Was Charles Dickens a Complete Scoundrel?

Was Charles Dickens a Complete Scoundrel?


  • Total voters
    6
Feb 2019
108
Pennsylvania, US
#1
*Much of what you are about to read is based on speculation and/or asking you to perhaps speculate yourself... but speculation can be a fun intellectual exercise. ;)

Over the last week, I keep seeing articles about how some letters have revealed that Charles Dickens attempted to get his wife put away in an asylum while he was carrying on his affair with Ellen Ternan... I am somewhat incredulous, though, as the grounds of proof seem to only consist of a statement, apparently made by Mrs. Dickens to a neighbor, then from the neighbor to a journalist... all some 10 years after Dicken's death. It is only now coming to light since the letters to the journalist went to auction. This many times removed from the source (spoken when Dickens was gone and unable to counter) starts to seem like a lot of hear-say.

Are there any anecdotal stories that portray Dickens as being "no better than he ought"? Some circumstances to give added credence to this asylum story?


Strikes:

Against Him:

- He tended to burn personal letters and be interested in keeping his reputation clean.
- He had a falling out with the a psychiatrist friend who ran a lunatic asylum.
- Dickens was conducting an affair with an actress (how very Victorian of him) and had an odd fascination with his wife's dead sister. :think:

Against Her:

- She had 12 pregnancies in 15 years (10 surviving children... cause for lunacy right there. But Victorian "confinement" sounds maddening).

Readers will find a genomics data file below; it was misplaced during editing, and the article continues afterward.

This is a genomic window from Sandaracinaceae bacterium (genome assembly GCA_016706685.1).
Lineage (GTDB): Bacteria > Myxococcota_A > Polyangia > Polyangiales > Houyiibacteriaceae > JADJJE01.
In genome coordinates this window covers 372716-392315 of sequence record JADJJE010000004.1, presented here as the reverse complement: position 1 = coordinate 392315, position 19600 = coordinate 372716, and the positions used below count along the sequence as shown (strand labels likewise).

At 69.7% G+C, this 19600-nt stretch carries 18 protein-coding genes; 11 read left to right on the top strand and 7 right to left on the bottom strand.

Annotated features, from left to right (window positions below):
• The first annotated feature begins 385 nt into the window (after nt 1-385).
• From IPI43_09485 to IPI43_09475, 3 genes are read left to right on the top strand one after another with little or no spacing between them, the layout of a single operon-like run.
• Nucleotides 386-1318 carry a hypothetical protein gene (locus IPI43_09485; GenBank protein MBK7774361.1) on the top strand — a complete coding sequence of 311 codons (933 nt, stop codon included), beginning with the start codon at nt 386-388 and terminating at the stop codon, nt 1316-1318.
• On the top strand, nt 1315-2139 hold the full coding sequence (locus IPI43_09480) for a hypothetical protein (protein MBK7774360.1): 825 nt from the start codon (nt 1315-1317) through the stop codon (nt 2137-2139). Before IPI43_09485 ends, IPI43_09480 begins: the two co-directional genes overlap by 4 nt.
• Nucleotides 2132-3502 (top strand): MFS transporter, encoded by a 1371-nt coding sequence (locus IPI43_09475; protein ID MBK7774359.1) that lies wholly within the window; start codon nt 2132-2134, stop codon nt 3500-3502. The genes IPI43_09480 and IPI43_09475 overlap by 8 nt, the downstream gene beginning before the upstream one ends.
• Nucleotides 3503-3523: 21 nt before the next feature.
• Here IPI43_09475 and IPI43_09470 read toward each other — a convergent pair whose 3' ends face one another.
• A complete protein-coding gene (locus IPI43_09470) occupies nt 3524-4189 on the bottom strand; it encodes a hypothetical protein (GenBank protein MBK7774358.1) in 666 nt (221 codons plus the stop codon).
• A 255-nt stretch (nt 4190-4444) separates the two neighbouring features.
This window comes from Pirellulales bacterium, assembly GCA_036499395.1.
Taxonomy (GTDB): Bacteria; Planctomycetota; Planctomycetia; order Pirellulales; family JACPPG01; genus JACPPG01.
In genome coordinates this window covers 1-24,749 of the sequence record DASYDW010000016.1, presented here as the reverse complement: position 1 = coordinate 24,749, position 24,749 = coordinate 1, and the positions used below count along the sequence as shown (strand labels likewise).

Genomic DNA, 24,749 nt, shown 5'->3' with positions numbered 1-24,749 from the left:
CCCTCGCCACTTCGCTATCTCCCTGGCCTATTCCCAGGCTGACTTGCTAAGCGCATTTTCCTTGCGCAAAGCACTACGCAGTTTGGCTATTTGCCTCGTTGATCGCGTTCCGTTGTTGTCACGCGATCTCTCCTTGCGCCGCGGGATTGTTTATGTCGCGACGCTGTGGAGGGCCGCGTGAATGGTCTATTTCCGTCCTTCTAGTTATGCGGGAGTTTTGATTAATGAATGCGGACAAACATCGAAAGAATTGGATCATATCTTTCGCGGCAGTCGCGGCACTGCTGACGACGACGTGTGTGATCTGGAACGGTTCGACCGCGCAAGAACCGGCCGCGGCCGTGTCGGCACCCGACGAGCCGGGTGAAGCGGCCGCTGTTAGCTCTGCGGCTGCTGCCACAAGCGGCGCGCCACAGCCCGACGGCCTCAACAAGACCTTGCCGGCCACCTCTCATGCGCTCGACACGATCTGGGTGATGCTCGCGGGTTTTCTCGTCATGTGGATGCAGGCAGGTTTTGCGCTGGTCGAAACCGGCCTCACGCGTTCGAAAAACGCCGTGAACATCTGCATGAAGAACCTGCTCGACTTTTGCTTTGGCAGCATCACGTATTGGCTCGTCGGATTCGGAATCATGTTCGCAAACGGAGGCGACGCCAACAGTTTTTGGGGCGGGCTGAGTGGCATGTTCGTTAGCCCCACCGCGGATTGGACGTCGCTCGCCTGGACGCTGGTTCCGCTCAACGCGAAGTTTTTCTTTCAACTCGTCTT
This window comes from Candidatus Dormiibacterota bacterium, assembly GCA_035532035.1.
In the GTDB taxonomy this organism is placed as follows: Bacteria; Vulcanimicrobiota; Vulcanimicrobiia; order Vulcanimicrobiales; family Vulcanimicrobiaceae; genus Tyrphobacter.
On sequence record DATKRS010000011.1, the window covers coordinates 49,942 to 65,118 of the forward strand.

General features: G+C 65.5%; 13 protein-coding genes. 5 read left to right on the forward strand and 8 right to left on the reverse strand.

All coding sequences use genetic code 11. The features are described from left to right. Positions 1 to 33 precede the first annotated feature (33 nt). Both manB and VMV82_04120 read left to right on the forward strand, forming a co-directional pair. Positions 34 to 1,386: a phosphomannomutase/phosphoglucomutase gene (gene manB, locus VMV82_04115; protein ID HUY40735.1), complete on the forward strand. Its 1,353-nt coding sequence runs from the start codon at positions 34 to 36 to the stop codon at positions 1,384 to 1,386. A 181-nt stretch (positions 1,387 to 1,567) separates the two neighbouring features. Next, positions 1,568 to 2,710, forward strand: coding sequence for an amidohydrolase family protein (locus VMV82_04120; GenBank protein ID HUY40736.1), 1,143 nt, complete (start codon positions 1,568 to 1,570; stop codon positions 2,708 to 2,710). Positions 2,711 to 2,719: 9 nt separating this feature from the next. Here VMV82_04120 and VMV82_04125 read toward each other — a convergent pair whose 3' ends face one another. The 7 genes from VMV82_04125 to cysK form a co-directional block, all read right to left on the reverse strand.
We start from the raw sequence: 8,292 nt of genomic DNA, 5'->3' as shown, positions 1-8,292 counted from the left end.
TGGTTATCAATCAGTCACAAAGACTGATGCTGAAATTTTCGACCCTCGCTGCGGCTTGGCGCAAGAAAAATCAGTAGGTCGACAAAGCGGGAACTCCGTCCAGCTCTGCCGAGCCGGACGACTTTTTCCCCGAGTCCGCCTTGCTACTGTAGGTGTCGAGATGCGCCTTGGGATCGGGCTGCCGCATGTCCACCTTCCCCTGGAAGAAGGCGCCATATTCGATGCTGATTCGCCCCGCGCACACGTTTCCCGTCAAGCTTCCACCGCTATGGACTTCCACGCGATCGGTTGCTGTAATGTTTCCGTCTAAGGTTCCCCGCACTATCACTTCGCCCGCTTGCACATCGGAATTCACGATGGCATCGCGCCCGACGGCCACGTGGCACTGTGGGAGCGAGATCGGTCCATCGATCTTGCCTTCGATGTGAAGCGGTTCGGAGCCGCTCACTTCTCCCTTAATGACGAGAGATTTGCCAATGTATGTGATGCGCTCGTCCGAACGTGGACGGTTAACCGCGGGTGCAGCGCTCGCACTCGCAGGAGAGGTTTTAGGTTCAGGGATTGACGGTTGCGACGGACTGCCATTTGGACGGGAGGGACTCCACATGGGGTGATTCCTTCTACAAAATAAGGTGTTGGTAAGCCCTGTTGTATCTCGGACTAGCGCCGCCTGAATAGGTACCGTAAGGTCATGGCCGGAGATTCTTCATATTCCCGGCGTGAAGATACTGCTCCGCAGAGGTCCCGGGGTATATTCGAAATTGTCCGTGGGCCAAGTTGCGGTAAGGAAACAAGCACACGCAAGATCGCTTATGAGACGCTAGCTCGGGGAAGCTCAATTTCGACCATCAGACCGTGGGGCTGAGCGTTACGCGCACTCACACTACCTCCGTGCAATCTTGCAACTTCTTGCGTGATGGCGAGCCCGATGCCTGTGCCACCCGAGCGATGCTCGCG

- She seemed to never express her emotions to others (repressed, depressed?)
- Dickens separated from Catherine in 1858, which was probably a long time coming and also very public, and enough to make anyone "loose it" a bit.
 
Feb 2019
108
Pennsylvania, US
#3
Charles Dickens changed the world.. so I think he was a great man
There is no denying this.... I love him. Whether he tried to send him wife to an asylum (perhaps it was needed!) or not... he really created art that encouraged humanity to rise to great things (though, they often were the small things... helping a street sweeper boy, or caring for your 'Aged P'... giving a homeless, simple grandfather and granddaughter a place by the fire...)
 
Jun 2016
1,668
England, 200 yards from Wales
#4
From what I have seen his conduct to his wife was pretty disgraceful, on the other hand when he was in a serious train crash (Staplehurst 1865) he seems to have made some considerable effort to help others.
Of course however much of a scoundrel he may have been that doesn't change his writing at all. Both 'his works were great so he was a good/great man' and 'he was a scoundrel so his books are devalued' are non-sequiturs I think.